HE IS THE TOWN'S best story, the way Jimmy Rollins was last summer, the way Allen Iverson was on the way to the NBA Finals, the way Keith Primeau was the last time a hockey team from this town had a run like this.

Martin Biron has all the magical little story lines working now. The new baby. The two shutouts over the Devils and the Penguins in the final two games of the regular season. His first playoff run at age 30. The run of incredible puck stopping that has occurred since.

The calm that follows each effort.

"Ah, you've got to take some and leave some," he was saying of his celebrity status after last night's 4-2 Flyers' Game 4 victory over Montreal. "When things are good people seem to want to give you flowers. When things go bad - heads up! The vase is coming at you.

"That's the way it is."

Left unsaid is that Marty would glove the vase, force a faceoff, quiet the mayhem. Last night he made 36 saves, kept his team's lead intact with one brilliant stop after another, stole another game for his team in the series. He was the star again, the reason this series could end in five games, despite what the statistics suggest.

Montreal has just one goal in the first period of this series. Their only lead, in fact, came when they won Game 1 in overtime.

"It's frustrating, obviously," Canadiens coach Guy Carbonneau said. "We just lost three games and I can't sit there with the coaching staff and try to change things or the way we play tactically. We are playing great. We have scoring chances and we don't give too much, but we lost the game. Biron is on top of his game right now. Whether he's lucky or good or extremely good, he is making the saves . . .

"I've played with one guy that made those kind of saves that were silly sometimes."

He means Ed Belfour back when Carbonneau won a Stanley Cup with Dallas, and silly is just the perfect word for it. He's right. His team has not played badly, not at all. Their greatest fault lies in their attempts to be too perfect, too pinpoint, trying to be too impossible for Biron to stop.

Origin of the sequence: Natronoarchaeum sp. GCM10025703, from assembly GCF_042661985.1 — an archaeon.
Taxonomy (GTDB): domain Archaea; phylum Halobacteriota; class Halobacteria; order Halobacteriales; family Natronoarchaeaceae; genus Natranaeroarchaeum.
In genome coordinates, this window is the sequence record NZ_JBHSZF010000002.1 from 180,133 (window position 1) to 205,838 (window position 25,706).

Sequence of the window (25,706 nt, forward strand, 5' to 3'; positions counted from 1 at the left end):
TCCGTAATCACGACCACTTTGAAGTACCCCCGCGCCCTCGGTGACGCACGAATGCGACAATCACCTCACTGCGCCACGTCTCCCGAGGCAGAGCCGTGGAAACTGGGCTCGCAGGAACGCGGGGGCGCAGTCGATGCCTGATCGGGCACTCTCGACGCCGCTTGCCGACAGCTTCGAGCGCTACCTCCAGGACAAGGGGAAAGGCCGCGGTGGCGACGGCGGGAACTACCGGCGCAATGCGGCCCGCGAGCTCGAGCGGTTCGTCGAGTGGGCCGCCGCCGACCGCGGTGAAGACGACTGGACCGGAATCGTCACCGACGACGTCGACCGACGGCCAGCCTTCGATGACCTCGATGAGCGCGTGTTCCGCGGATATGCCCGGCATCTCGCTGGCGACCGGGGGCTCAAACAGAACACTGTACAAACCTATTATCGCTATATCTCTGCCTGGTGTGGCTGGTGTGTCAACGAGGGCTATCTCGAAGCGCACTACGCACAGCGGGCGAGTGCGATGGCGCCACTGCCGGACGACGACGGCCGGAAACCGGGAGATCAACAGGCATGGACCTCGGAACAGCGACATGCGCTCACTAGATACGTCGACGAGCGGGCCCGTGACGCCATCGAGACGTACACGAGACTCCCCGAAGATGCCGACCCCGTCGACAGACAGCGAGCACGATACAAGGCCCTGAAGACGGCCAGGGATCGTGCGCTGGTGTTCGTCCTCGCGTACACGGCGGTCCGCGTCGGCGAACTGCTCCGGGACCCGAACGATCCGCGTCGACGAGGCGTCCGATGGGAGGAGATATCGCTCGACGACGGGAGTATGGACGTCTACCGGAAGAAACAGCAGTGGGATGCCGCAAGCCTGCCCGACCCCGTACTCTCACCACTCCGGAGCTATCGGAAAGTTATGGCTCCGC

Alex Kovalev gets the puck in his happy spot over to Biron's left and he fires wide. Andrei Kostitsyn gets the puck alone in front and he fires it wide. Tomas Plekanec must feel like suing his stickmaker by now, so fickle has it been with his chances at the net.

It reminds you of what the Pistons said after Game 3 of their series with the Sixers, or specifically Chauncey Billups. Detroit needed to speed up its defense and slow down the offense, he said, a formula that has flipped that series in a finger snap.

The difference here is this Montreal team is almost as new to this stage as the Flyers are, and there was a five-win difference between the teams this season - not the 19-win difference between the Pistons and Sixers. The Pistons have also won a championship, been to the dance forever it seems.

These Habs have not. And at times it shows. Within the game's first minute, Guillaume Latendresse peppered Biron with two consecutive shots. Later Biron stoned Plekanec on a tip-in try just in front of the crease, then snapped up Andrei Markov's dead-on snap shot just above the circle. No rebounds, no messy saves.

Lots of frustration.

Yes, you need some luck. Monday night, three Montreal shots hit the pipes surrounding the net in the first period. Last night, Montreal sabotaged several of its best chances with those blasts that sailed wide of the net. One such blast, after the Flyers turned it over in their own zone during a second-period power play, caromed around to Danny Briere on the other blueline, initiating the odd-man rush that resulted in R.J. Umberger's goal on the other end.

If you were a Canadiens fan, it had to feel a little like Bugs Bunny stuck his finger in your gun.

But it wasn't all about bad luck. Montreal's tying goal bounced high off a Flyers defenseman and right onto Saku Koivu's stick. Biron made a big save right after that, and a routine one a little later, and this time his teammates did a little of the bailing out on their own.

Afterward, Mike Knuble, father of three like Biron, wondered out loud if a new baby was responsible for his heightened play. If so, the Flyers should send the entire team on romantic getaways in August.

"It's been a lot of fun at home, I'll tell you that," Biron said.

Sure has. For everyone. And it's now only nine wins away from the kind of magical mayhem that even Martin Biron won't be able to control. *

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